The replication factor of the Hadoop Distributed File System (HDFS) is set to 2 (default configuration: 3) which means that 2 copies of each data block are stored in the cluster.

Single-threaded java application

As a point of reference for the Hadoop job execution, the identification of the govdocs1 corpus was executed using a single-threaded java application on one of the cluster worker nodes:

Files processed CPU time – user+sys (hh:mm:ss) Application runtime (hh:mm:ss)
986277 01:10:05 03:55:16

Table 1: Runtime of the govdocs1 corpus identification using a single-threaded java application

MapReduce job with input data from an external file server

A MapReduce job for the Droid identification was implemented to perform the identification in the Map phase and to create a simple distribution of files per Pronom Unique Identifier (PUID) in the Reduce phase. As table 2 shows, configuring 800 records per task, Hadoop created 1233 Map tasks which were processed 58 minutes and 6 seconds.

Map tasks Records per task Hadoop Job runtime (hh:mm:ss)
1233 800 00:58:06

Table 2: Hadoop job runtimes for the Droid identification of the Govdocs 1 corpus

One observation is that the runtime of about one hour compared to about 4 hours in a single-threaded application does not exploit the potential of a cluster which is able to process 25 tasks in parallel. This is due to the fact that the identification process is highly I/O bound in the sense that there are many read operations followed by a comparatively short computing time.

MapReduce job using input data from SequenceFiles in HDFS

If large SequenceFiles comprising the complete file set are intended to be used as input for the Hadoop job, it is necessary to aggregate them in a first step. As shown in table 3, this step can take a considerable amount of time. It is therefore recommended to use this approach only if the data is going to be processed many times afterwards.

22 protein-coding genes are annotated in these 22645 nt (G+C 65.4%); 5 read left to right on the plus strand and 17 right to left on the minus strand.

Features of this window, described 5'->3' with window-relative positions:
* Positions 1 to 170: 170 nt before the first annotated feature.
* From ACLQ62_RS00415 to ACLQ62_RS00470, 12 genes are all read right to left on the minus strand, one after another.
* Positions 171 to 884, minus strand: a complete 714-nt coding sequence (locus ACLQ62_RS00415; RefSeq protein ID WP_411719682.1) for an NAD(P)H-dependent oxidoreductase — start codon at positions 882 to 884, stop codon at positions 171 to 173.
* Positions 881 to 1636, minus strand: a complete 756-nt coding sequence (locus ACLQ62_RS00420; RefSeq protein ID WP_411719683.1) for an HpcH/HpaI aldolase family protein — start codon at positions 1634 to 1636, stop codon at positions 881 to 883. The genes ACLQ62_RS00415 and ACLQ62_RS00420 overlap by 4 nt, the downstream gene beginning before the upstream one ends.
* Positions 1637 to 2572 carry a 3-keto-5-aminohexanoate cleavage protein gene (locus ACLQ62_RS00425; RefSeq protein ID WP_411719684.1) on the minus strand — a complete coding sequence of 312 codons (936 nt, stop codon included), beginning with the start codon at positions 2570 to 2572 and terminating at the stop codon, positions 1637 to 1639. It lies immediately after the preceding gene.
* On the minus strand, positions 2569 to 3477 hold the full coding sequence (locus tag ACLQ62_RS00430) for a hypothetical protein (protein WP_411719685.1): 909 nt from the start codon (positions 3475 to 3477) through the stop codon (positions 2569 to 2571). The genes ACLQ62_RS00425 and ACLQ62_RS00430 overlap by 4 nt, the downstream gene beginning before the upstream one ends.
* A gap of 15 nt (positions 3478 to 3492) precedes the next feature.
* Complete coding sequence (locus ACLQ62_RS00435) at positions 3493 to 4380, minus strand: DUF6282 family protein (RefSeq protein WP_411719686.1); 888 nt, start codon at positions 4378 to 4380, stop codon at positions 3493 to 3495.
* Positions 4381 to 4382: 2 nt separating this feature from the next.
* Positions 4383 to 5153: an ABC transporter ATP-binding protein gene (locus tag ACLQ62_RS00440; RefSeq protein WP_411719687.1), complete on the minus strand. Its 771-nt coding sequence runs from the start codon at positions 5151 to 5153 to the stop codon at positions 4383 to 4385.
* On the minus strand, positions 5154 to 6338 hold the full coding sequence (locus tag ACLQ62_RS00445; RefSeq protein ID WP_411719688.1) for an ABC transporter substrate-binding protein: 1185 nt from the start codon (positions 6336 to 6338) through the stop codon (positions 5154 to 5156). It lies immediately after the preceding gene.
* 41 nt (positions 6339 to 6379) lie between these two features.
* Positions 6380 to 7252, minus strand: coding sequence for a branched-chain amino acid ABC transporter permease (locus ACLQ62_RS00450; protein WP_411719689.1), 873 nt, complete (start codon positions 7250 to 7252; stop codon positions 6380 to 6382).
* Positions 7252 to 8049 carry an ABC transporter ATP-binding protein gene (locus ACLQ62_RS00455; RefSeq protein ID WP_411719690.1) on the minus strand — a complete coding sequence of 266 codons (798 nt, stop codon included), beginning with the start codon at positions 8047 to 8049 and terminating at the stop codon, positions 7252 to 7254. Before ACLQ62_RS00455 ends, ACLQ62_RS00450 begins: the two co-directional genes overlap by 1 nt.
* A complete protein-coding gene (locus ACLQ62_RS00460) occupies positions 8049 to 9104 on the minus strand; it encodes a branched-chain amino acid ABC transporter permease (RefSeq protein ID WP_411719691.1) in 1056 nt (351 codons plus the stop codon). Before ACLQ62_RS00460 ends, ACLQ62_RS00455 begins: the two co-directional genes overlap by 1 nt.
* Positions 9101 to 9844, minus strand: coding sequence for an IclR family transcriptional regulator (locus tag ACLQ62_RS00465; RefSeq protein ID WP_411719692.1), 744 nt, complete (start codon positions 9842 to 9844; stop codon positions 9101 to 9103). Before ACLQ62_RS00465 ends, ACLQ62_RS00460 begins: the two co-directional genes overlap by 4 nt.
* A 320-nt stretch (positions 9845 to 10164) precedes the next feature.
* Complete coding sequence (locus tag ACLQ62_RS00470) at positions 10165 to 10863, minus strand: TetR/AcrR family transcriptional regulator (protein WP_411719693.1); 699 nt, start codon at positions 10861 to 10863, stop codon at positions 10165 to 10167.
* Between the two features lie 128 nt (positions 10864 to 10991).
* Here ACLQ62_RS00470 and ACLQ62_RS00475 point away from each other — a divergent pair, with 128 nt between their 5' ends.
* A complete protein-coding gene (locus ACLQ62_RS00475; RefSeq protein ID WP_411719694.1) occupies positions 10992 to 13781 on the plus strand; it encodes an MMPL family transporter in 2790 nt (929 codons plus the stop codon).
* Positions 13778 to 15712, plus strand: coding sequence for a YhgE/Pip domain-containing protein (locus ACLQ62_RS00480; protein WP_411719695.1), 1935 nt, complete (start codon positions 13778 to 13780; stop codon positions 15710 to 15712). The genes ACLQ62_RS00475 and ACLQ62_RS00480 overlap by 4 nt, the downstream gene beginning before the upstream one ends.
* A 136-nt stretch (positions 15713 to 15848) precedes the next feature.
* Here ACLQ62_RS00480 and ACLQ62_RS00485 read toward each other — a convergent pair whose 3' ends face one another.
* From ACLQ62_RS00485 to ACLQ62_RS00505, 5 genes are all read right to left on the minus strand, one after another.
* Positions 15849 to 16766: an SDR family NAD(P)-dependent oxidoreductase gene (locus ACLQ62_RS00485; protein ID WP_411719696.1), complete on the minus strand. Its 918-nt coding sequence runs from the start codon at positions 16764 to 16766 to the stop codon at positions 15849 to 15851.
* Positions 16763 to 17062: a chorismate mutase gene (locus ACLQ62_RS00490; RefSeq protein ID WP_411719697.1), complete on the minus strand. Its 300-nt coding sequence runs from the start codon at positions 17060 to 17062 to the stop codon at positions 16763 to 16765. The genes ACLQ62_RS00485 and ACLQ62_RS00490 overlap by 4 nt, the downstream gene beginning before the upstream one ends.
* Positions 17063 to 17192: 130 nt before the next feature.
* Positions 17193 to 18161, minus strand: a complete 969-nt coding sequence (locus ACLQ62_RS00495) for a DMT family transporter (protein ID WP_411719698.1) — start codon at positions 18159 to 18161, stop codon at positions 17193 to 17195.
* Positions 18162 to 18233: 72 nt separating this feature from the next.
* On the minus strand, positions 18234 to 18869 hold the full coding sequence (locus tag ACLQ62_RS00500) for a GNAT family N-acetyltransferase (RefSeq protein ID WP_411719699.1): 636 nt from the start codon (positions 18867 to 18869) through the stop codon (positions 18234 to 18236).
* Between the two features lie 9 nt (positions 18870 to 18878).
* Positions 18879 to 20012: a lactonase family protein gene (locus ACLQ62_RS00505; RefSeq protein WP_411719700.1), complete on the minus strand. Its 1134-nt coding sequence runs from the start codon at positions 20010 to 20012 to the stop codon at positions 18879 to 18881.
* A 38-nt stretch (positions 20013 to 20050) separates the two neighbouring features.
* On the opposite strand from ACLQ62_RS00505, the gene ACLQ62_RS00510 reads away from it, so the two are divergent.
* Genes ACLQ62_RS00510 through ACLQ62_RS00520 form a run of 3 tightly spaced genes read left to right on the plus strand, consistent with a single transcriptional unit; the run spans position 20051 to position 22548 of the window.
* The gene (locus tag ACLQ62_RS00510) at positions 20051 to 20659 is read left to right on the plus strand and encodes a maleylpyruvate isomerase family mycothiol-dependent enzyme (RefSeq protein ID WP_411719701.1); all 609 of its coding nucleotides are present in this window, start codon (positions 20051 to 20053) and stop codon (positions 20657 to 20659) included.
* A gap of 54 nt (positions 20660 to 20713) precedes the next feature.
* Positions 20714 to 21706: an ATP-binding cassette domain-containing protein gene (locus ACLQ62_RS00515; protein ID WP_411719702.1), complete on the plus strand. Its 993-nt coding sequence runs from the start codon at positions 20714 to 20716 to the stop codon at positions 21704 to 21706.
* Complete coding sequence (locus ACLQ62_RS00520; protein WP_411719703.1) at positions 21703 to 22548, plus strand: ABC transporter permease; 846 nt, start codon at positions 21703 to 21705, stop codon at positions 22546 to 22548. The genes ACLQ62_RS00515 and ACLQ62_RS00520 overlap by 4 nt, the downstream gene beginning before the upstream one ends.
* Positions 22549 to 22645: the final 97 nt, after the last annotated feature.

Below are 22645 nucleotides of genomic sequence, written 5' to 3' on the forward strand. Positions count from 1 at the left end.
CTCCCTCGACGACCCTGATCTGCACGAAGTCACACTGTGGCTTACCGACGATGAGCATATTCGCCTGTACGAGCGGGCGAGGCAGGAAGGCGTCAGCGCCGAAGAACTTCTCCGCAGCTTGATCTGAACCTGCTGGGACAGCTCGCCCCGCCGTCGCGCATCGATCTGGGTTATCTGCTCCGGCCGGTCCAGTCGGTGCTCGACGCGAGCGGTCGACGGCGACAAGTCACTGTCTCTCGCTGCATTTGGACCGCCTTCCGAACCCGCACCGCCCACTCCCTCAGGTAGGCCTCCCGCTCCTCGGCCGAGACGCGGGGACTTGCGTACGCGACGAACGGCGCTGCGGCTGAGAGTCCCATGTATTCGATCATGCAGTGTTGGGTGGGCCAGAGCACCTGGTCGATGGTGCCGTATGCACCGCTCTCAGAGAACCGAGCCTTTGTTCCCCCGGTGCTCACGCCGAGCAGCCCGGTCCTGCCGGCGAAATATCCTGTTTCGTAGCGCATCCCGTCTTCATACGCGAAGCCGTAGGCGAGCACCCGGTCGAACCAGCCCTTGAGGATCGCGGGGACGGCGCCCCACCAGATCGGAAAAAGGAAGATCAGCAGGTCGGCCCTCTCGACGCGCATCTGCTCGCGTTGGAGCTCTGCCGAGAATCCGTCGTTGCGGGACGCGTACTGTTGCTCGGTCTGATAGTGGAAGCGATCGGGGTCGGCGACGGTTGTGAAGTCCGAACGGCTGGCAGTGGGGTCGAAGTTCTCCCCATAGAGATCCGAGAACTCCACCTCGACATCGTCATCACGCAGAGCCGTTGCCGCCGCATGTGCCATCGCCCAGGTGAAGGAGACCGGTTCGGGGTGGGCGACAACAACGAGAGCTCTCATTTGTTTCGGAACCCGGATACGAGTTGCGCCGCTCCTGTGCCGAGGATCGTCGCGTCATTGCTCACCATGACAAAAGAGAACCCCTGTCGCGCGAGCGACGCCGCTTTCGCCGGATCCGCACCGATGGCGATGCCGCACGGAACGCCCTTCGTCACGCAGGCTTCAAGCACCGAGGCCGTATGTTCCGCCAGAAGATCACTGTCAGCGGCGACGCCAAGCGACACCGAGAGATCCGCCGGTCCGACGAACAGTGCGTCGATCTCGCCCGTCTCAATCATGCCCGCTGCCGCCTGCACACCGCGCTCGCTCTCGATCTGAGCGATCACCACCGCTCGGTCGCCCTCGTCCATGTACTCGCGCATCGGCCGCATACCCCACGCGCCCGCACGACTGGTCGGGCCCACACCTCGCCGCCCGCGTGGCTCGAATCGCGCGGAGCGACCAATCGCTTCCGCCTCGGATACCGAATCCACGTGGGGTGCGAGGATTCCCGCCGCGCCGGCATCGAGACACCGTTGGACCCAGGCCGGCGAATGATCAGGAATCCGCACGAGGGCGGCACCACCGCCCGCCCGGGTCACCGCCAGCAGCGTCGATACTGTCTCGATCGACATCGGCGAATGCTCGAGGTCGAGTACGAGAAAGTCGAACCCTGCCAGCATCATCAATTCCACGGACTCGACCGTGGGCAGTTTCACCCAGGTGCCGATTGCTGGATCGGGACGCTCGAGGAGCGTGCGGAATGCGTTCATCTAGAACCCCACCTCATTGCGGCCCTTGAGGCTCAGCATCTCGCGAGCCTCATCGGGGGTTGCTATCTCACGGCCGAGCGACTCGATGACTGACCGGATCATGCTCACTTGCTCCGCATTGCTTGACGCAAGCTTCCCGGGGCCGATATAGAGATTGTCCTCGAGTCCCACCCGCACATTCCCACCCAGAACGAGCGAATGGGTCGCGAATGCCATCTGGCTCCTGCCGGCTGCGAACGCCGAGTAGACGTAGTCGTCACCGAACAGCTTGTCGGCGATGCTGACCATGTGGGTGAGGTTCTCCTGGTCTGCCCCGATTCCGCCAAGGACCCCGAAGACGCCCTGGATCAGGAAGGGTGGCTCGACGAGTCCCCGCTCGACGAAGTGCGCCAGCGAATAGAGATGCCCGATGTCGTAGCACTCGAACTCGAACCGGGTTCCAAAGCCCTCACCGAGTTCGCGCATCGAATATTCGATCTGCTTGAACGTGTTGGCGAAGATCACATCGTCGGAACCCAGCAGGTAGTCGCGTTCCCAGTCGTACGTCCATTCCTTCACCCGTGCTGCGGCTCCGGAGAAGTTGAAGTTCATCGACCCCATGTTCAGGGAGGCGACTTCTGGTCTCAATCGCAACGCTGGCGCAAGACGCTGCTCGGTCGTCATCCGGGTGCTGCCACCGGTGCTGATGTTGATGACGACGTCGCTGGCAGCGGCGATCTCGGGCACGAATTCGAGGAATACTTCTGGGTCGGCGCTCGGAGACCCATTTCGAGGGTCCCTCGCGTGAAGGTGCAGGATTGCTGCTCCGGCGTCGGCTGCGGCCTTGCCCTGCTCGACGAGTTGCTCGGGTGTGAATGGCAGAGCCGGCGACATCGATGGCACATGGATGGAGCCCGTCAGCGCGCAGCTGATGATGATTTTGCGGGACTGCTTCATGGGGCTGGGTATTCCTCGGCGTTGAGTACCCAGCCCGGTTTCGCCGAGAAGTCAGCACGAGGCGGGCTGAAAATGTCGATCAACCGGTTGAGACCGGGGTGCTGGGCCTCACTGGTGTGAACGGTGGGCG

Map tasks Reduce tasks Hadoop Job runtime (hh:mm:ss)
986 10 03:12:44

Table 3: Runtime of the SequenceFile creation aggregating 986277 files

The runtime of the Droid identification Hadoop job is basically divided into the time required for:

  • setting up the Hadoop job and iterating over all records of the sequence files.
  • creating temporary files from the record’s byte array during map task execution.
  • performing the Droid identification on the temporary files.

In order to make evident which portion of the overall processing time belongs to each of these processing phases, the Hadoop job is executed three times, once only iterating over the sequence file records, then with creating temporary files, and finally performing the Droid identification. The runtimes for these jobs are shown in Table 4 and illustrated in Figure 3.

Map tasks Hadoop Job Type Hadoop Job runtime (hh:mm:ss)
591 Iterating over the sequence file records 00:14:50
591 Creating temporary for all sequence file records 00:21:28
591 Performing Droid identification 00:23:53

Table 4: Hadoop job runtimes for the Droid identification of the Govdocs 1 corpus

Figure 3: Comparing the runtimes of 1) a Hadoop job that only iterates over all records, 2) a Hadoop job that iterates over all records and creates temporary files, and 3) a Hadoop job that performs the Droid identification on the temporary files.

Figure 4 is another way to look at these results, this time showing the portion of the overall execution time that each processing phase takes.

Figure 4: Portion of the overall execution time that each processing phase takes.